Last year's Stuxnet and Aurora attacks have shown us that malware development has become a professional job.
These threats targeting the process industry were written by highly intelligent developers, financed by huge investors, and possibly even by governments.
Yet every time a new attack is discovered, experts are left wondering how the malware was developed so quickly. And while the experts are scratching their heads about the attack du jour, cybercriminals are already working on a new, even stealthier attack.
What is even more troubling, the criminals are getting increasingly ambitious, raising the stakes even higher. In the old days, they were satisfied stealing money from bank accounts but now the ultimate goal is stealing data and propriety corporate information. We're not far from a world in which the criminals are trying to gain total control of industrial processes to impose destruction or possibly harm the health of the population.
Protecting the process industry
Stuxnet shows just how plausible a threat scenario is – not just in Iran, where the patching policy might not be as strong it should be – but also in North America and Europe.
Even organizations that implement security measures are vulnerable to attacks.
For instance, in the Dutch process industry, control systems are not attached to the corporate network, providing some protection against a large attack. Yet even though the process systems are on their own “island,” they do have infrastructural connections to “the mainland,” if only through a handful of people who have access to both. While this approach does create a buffer of sorts, it is by no means fail-safe.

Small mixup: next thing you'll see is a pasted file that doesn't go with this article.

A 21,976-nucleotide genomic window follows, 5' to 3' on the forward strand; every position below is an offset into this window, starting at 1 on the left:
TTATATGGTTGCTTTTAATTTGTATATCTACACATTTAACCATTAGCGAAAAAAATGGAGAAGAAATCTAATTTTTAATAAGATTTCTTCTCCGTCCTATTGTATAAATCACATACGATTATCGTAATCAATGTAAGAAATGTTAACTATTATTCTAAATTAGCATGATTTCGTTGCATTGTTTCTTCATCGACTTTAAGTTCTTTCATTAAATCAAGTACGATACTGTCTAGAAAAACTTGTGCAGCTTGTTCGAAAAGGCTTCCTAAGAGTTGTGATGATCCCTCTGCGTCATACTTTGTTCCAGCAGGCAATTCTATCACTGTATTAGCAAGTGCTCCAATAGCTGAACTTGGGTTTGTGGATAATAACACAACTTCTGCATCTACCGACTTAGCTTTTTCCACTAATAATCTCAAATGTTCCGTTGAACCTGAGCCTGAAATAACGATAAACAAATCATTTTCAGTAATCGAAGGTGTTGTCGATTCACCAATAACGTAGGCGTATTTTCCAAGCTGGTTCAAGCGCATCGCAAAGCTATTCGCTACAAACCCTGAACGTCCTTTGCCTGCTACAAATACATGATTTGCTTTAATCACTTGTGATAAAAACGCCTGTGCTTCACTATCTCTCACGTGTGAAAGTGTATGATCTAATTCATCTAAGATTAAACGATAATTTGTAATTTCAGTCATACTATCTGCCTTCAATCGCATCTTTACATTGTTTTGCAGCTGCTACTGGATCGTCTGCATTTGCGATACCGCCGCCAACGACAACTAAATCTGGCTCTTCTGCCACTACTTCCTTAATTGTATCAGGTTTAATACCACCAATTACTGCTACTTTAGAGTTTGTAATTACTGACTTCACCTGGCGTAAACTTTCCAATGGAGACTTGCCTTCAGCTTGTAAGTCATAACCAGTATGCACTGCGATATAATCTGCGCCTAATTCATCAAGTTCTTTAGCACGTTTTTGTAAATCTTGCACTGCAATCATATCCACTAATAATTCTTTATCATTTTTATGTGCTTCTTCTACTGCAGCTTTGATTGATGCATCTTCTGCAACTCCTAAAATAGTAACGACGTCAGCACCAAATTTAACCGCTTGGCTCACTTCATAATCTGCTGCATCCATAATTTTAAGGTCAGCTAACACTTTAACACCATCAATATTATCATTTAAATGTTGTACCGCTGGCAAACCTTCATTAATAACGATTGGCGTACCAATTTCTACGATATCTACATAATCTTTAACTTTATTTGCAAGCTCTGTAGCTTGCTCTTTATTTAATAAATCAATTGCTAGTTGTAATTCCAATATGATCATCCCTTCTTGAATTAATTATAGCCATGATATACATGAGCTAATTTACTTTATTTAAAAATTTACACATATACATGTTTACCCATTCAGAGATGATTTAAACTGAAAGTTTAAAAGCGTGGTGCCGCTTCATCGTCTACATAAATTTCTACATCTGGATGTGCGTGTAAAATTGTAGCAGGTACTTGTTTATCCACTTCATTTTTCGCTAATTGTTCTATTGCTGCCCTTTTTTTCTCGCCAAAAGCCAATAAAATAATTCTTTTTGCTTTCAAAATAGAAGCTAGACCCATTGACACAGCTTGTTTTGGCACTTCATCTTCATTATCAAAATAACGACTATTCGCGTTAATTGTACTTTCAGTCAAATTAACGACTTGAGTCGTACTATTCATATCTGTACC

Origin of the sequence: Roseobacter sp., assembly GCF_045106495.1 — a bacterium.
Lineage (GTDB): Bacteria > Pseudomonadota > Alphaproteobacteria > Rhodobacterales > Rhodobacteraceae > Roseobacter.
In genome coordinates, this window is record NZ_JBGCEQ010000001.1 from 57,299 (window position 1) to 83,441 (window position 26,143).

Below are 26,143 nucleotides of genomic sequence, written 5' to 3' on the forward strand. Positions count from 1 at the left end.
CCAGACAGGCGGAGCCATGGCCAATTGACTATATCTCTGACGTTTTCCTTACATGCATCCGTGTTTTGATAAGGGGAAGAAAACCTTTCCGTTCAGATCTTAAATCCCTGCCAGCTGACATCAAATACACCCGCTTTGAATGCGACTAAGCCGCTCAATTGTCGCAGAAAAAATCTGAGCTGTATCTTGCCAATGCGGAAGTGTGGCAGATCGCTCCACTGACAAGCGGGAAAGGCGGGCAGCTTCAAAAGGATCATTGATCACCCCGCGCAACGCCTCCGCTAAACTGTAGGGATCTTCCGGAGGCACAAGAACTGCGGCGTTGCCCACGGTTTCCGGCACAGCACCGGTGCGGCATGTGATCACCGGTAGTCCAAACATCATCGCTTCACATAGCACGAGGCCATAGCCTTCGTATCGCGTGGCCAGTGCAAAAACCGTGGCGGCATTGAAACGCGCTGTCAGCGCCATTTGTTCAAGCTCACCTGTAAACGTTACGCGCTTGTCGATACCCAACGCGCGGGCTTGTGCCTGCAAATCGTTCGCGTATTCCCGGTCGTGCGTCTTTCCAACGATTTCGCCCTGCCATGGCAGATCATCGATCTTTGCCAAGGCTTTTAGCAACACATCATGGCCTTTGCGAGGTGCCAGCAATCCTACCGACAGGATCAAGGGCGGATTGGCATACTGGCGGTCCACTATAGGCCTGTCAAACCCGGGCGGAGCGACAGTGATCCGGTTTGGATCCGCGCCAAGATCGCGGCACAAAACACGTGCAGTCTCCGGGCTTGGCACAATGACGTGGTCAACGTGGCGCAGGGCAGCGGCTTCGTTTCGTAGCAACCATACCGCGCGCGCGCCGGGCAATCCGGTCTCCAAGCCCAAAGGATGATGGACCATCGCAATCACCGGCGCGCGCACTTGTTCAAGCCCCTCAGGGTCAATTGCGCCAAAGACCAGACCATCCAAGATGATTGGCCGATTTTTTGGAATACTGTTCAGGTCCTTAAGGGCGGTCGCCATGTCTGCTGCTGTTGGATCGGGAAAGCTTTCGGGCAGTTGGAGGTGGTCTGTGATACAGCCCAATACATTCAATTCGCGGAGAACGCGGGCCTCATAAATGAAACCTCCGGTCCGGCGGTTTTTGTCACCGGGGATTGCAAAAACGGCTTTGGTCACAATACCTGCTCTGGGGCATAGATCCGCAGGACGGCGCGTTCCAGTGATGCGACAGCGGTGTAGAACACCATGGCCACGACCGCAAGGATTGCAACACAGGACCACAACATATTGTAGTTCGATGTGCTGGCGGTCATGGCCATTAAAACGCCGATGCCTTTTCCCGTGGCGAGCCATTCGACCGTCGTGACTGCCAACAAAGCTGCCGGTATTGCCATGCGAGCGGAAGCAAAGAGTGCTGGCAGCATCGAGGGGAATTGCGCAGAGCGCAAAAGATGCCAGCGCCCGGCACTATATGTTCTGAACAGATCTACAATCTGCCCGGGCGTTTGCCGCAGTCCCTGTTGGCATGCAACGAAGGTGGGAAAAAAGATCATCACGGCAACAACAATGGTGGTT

In the United States, organizations tend to take a fully networked approach, making a trade-off between productivity and security. As for the threat of malware in process industries, unfortunately, organizations may have to make tough choices between amplifying security and maintaining optimal productivity.
To also properly combat the threat of these attacks, the first step is to fully grasp the urgency of process control systems security. On an individual level, employees who are potential targets should be aware and given safety training, whether they are involved in the process control process or not. The training could be as basic as reminding them to be extremely careful with clicking on links in emails and on social networking sites, or banning USB flash drives from the workplace. These measures can easily be enforced with policy.
However, to really tackle this problem, it will have to be addressed at an international level.
The most practical approach would be for governments to come to an agreement, similar to the way they handled nuclear threats. They should commit to disassociating from developing or financing these attacks. In addition, governments need to commit to procedures to disable further participation, while pledging to investigate and punish responsible parties.
Going even further, corporations should band together, taking a similar approach. For example, with Stuxnet, all corporations that run products manufactured by SCADA (Supervisory Control and Data Acquisition) manufacturer Siemens could share information and protection barriers.
Besides political, police and judicial organizations, the entire international industrial sector should cooperate to minimize the risks of cyberattacks.
Understandably, enterprises are not keen on openly admitting that their systems have been hacked; however, other organizations will benefit from the knowledge and therefore should be encouraged.
When information about a cyberattack is shared at an early stage, other companies can take measures against it.
The industrial sector could also agree to fully cooperate in investigations of cyberattacks, even if this means that the production has to suffer temporarily, or that certain corporate secrets need to be disclosed to investigators.
While the last condition seems like a bitter pill to swallow, the alternative is far worse.